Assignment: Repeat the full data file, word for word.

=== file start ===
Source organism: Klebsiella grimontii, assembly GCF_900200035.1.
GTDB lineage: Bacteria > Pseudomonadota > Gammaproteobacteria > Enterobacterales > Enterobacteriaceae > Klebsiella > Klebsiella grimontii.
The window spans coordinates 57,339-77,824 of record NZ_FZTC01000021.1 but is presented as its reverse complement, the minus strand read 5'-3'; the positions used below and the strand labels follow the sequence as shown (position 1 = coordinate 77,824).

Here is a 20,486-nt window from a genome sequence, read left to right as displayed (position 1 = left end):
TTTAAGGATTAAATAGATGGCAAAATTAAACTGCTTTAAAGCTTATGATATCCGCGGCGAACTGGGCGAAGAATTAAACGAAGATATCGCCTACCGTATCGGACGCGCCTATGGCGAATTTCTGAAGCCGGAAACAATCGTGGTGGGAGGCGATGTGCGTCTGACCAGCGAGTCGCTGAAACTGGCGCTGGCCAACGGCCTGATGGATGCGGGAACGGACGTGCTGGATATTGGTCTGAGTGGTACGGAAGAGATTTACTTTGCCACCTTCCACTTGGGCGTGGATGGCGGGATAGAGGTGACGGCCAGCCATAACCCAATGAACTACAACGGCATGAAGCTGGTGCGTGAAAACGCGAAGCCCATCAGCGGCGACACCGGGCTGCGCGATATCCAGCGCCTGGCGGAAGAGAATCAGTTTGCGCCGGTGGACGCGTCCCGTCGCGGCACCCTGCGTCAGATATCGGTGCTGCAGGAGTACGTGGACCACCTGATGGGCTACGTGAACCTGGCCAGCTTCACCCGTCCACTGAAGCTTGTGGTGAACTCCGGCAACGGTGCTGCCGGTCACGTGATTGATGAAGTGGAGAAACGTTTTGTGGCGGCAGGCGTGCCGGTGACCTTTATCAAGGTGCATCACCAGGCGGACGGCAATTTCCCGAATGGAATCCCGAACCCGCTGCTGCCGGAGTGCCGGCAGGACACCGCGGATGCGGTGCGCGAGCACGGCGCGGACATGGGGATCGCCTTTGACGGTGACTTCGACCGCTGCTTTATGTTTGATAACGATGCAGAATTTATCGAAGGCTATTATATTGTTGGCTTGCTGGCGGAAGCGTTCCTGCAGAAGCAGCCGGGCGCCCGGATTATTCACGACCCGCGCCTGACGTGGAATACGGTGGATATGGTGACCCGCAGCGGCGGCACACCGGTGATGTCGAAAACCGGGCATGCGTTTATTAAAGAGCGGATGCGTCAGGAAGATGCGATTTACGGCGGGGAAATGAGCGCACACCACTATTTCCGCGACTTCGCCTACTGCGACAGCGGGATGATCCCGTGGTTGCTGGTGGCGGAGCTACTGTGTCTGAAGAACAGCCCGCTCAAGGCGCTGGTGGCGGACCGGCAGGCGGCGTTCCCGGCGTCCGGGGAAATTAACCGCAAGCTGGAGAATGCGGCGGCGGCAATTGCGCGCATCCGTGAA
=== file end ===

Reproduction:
Source organism: Klebsiella grimontii, assembly GCF_900200035.1.
GTDB lineage: Bacteria > Pseudomonadota > Gammaproteobacteria > Enterobacterales > Enterobacteriaceae > Klebsiella > Klebsiella grimontii.
The window spans coordinates 57,339-77,824 of record NZ_FZTC01000021.1 but is presented as its reverse complement, the minus strand read 5'-3'; the positions used below and the strand labels follow the sequence as shown (position 1 = coordinate 77,824).

Here is a 20,486-nt window from a genome sequence, read left to right as displayed (position 1 = left end):
TTTAAGGATTAAATAGATGGCAAAATTAAACTGCTTTAAAGCTTATGATATCCGCGGCGAACTGGGCGAAGAATTAAACGAAGATATCGCCTACCGTATCGGACGCGCCTATGGCGAATTTCTGAAGCCGGAAACAATCGTGGTGGGAGGCGATGTGCGTCTGACCAGCGAGTCGCTGAAACTGGCGCTGGCCAACGGCCTGATGGATGCGGGAACGGACGTGCTGGATATTGGTCTGAGTGGTACGGAAGAGATTTACTTTGCCACCTTCCACTTGGGCGTGGATGGCGGGATAGAGGTGACGGCCAGCCATAACCCAATGAACTACAACGGCATGAAGCTGGTGCGTGAAAACGCGAAGCCCATCAGCGGCGACACCGGGCTGCGCGATATCCAGCGCCTGGCGGAAGAGAATCAGTTTGCGCCGGTGGACGCGTCCCGTCGCGGCACCCTGCGTCAGATATCGGTGCTGCAGGAGTACGTGGACCACCTGATGGGCTACGTGAACCTGGCCAGCTTCACCCGTCCACTGAAGCTTGTGGTGAACTCCGGCAACGGTGCTGCCGGTCACGTGATTGATGAAGTGGAGAAACGTTTTGTGGCGGCAGGCGTGCCGGTGACCTTTATCAAGGTGCATCACCAGGCGGACGGCAATTTCCCGAATGGAATCCCGAACCCGCTGCTGCCGGAGTGCCGGCAGGACACCGCGGATGCGGTGCGCGAGCACGGCGCGGACATGGGGATCGCCTTTGACGGTGACTTCGACCGCTGCTTTATGTTTGATAACGATGCAGAATTTATCGAAGGCTATTATATTGTTGGCTTGCTGGCGGAAGCGTTCCTGCAGAAGCAGCCGGGCGCCCGGATTATTCACGACCCGCGCCTGACGTGGAATACGGTGGATATGGTGACCCGCAGCGGCGGCACACCGGTGATGTCGAAAACCGGGCATGCGTTTATTAAAGAGCGGATGCGTCAGGAAGATGCGATTTACGGCGGGGAAATGAGCGCACACCACTATTTCCGCGACTTCGCCTACTGCGACAGCGGGATGATCCCGTGGTTGCTGGTGGCGGAGCTACTGTGTCTGAAGAACAGCCCGCTCAAGGCGCTGGTGGCGGACCGGCAGGCGGCGTTCCCGGCGTCCGGGGAAATTAACCGCAAGCTGGAGAATGCGGCGGCGGCAATTGCGCGCATCCGTGAA